Neck pain is something almost all of us have experienced at some point in our lives, whether it’s been strain from overuse or perhaps just a crick from sleeping awkwardly. It makes us uncomfortable for two or three days, but gradually calms down and bothers us no more. For a remaining few, this pain doesn’t just burn out or fade away; it may wax and wane, but it never stays away for too long. After a while it’s considered chronic neck pain, and it’s much harder to manage than just an odd burst of stiffness.
Chronic neck pain can be the result of osteoarthritis, fibromyalgia, neuralgia, trauma and more, but we’ll focus on one of the more common causes of neck pain in all age groups – postural strain. Poor desk set-up, lousy chairs and using laptops all contribute to the problem, but recently we’ve been hearing about the strain that smart phone usage places on our necks. We need to change the way we use our devices, and this means starting with our neck position.
How our neck position weighs us down
Our heads weigh around 5 kilograms. When in a neutral, upright position, this weight is distributed evenly through the spinal column and places no direct strain through the neck. When we tilt our heads forward or backward, we incrementally shift and concentrate that weight into the neck muscles, effectively adding as much as 20 kilograms to the load if we are looking down towards our feet. If that’s hard to get your head around, try this experiment: Next time you carry in a bag of groceries, try holding it away from your body for a few minutes, remembering that it weighs exactly the same as when you carried it by your side. This is what we’re doing to our necks. While a fitness buff might consider that a work-out, in reality this postural strain is causing muscular damage that may just decide to stick around.
Avoiding postural strain
Minor tilting and slouching will not necessarily lead to chronic pain problems down the track, or we’d all be in trouble. Kids and teenagers especially seem to twist and bend into all sorts of positions without any ill-effect. But for anyone with a history of neck pain or musculoskeletal problems, postural strain can be an immediate trigger for pain and stiffness. So how can you avoid it?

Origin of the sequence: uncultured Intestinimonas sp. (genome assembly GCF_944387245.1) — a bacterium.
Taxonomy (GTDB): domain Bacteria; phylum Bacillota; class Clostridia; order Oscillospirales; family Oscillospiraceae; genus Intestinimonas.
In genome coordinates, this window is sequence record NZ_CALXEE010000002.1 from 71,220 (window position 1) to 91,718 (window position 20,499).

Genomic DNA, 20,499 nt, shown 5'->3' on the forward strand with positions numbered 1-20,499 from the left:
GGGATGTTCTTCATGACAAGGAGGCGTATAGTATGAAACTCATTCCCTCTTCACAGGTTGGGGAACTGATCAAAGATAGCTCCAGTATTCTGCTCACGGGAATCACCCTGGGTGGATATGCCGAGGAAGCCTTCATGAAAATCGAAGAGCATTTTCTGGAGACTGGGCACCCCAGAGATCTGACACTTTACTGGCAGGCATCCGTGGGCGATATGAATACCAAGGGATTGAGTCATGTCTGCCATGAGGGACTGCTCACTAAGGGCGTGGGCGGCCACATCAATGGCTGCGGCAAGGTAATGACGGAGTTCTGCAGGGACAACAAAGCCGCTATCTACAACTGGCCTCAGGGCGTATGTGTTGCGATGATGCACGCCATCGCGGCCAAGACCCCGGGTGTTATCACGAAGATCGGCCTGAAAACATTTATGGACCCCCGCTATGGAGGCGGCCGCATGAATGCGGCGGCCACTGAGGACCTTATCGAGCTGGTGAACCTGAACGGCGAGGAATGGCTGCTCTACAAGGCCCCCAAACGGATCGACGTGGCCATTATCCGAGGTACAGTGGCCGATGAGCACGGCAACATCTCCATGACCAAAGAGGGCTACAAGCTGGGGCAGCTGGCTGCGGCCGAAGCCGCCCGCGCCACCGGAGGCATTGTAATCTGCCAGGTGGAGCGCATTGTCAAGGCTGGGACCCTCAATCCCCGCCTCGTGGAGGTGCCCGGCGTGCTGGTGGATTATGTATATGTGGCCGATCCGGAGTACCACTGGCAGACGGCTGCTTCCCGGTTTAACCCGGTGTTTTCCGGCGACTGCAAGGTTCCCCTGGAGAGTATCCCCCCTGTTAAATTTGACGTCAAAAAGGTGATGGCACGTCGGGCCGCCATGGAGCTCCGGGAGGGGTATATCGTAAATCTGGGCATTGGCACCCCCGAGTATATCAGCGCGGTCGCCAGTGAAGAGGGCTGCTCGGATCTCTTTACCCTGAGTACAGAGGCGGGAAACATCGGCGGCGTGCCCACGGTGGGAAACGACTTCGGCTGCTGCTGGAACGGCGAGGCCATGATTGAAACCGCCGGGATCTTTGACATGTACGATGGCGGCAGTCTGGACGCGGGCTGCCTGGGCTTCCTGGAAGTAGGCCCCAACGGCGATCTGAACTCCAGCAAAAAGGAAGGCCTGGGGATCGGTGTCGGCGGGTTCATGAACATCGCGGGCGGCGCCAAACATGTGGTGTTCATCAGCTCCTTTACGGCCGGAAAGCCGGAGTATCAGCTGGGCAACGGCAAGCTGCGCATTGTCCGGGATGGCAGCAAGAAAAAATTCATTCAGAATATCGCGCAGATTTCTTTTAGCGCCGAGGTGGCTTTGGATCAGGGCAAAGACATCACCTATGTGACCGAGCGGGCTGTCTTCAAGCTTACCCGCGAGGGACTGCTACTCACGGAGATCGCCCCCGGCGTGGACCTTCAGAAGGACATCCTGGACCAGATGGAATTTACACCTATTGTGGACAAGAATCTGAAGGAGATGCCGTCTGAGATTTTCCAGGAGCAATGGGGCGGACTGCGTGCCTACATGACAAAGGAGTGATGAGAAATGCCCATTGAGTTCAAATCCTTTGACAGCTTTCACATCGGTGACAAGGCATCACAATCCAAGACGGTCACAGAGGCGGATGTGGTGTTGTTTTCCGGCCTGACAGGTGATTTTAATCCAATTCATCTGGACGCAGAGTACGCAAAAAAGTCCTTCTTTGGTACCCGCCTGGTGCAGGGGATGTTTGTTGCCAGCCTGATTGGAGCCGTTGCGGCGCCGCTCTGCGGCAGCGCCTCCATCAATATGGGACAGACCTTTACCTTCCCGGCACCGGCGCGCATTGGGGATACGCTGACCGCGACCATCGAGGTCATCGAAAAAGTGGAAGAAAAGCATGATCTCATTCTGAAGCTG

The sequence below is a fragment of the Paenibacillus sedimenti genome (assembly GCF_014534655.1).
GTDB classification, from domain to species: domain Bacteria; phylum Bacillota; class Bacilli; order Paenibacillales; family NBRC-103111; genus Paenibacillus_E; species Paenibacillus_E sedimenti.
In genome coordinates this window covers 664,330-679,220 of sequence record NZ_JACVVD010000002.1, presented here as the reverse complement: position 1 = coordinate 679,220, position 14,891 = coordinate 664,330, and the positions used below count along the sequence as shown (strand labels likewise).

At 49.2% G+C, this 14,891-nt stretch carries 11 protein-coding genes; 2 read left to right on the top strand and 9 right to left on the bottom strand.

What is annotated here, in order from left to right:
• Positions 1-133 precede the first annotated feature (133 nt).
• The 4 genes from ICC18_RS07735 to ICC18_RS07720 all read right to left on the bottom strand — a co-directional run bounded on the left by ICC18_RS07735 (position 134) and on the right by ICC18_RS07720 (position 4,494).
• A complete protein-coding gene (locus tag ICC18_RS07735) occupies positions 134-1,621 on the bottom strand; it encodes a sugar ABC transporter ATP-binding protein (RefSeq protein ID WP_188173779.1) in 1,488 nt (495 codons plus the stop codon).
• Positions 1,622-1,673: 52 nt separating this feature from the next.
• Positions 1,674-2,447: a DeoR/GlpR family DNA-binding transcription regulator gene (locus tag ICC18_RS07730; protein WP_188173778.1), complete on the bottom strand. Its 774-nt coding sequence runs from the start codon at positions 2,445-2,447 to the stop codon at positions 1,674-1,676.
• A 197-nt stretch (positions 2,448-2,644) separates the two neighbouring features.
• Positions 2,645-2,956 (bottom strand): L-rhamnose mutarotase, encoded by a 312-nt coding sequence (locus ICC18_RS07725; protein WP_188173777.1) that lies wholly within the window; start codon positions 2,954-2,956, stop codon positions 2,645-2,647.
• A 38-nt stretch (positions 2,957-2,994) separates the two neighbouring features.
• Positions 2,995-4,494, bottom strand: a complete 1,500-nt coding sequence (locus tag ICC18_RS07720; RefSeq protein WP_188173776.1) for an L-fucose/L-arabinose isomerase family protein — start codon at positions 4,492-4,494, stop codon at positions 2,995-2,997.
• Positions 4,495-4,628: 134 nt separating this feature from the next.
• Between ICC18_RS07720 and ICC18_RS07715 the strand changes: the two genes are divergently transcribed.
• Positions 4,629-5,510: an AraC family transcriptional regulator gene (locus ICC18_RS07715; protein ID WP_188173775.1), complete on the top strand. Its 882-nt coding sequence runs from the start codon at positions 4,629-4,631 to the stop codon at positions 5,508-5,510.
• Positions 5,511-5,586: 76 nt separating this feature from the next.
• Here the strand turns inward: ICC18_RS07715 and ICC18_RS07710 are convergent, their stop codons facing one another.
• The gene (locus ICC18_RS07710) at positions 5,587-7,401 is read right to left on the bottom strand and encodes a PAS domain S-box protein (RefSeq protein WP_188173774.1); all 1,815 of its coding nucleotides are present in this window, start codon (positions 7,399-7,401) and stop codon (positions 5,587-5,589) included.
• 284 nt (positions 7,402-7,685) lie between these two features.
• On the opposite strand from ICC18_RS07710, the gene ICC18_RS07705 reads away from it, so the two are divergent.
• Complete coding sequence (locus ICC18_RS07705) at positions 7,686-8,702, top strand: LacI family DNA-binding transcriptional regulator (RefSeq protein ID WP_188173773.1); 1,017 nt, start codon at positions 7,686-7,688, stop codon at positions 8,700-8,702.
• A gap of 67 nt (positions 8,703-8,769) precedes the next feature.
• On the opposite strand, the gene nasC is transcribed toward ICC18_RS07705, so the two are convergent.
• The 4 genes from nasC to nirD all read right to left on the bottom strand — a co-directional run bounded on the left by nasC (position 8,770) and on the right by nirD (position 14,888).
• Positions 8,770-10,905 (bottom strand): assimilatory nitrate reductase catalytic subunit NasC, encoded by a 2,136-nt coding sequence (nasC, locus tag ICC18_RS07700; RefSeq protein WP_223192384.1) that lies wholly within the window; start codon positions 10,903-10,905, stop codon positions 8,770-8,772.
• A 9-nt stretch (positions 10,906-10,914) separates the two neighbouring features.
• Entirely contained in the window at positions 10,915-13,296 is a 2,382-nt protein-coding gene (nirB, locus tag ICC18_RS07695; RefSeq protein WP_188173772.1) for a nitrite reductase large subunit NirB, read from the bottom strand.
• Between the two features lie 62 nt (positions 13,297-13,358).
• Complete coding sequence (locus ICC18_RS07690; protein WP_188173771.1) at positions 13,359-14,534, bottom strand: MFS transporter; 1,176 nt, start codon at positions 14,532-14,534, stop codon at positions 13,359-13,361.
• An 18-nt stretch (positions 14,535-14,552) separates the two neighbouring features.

Start by ergonomically assessing any desk that you regularly work at: this means chair height and back support, leg and foot support, and the screen position and angle. So what should you be aiming for? Your feet should be flat on the ground, not dangling or outstretched. You may need to raise your chair height or purchase a foot stool. Look at how your arms rest, particularly the arm that operates your mouse – it should be no less than a 90 degree angle.
The chair you use is also important. It should support the length of your thigh, and the back support should be horizontal or slightly tilted forward – never reclined. Armrests can be comfortable, but they are not necessary. If they prevent you from tucking the chair under the desk, remove them altogether because they’ll only create strain. Keep your keyboard close so you’re not stretching out for it (but not so close that your elbows tuck towards your back). The screen height is one of the most important factors for neck pain – keep the top of your screen at or just below your line of sight. This is the angle that keeps your head in that neutral position that avoids postural strain.
If you work with your hands at a desk – drafting, drawing, making intricate things, etc – consider purchasing an adjustable tilted desk so your neck doesn’t have to do all the tilting. Any time your head is in an unsupported position you’re risking a flare-up of pain or stiffness. If you need an extra tall chair or a supporting pillow (better for home set-ups), then don’t be afraid to make it happen.
Stay active and seek help
Regular stretching and strengthening exercises can keep the worst of the pain and stiffness at bay. You can also experiment with hot and cold packs, repositioning, upgrading your pillow and even your bed. Chronic sufferers may require medication, with supervision from a medical doctor. Swimming, yoga, Pilates, and good old fashion walking will help to keep you mobile and minimise stiffness, but sometimes you need a little extra help to get by.
This is when massage therapy and physiotherapy can help to keep you stronger and more supple. If you are experiencing frequent bouts of neck pain, chances are you’d benefit from a health insurance policy that covers these treatments. Start by comparing providers today and then reap the rewards into tomorrow – not such a pain in the neck after all!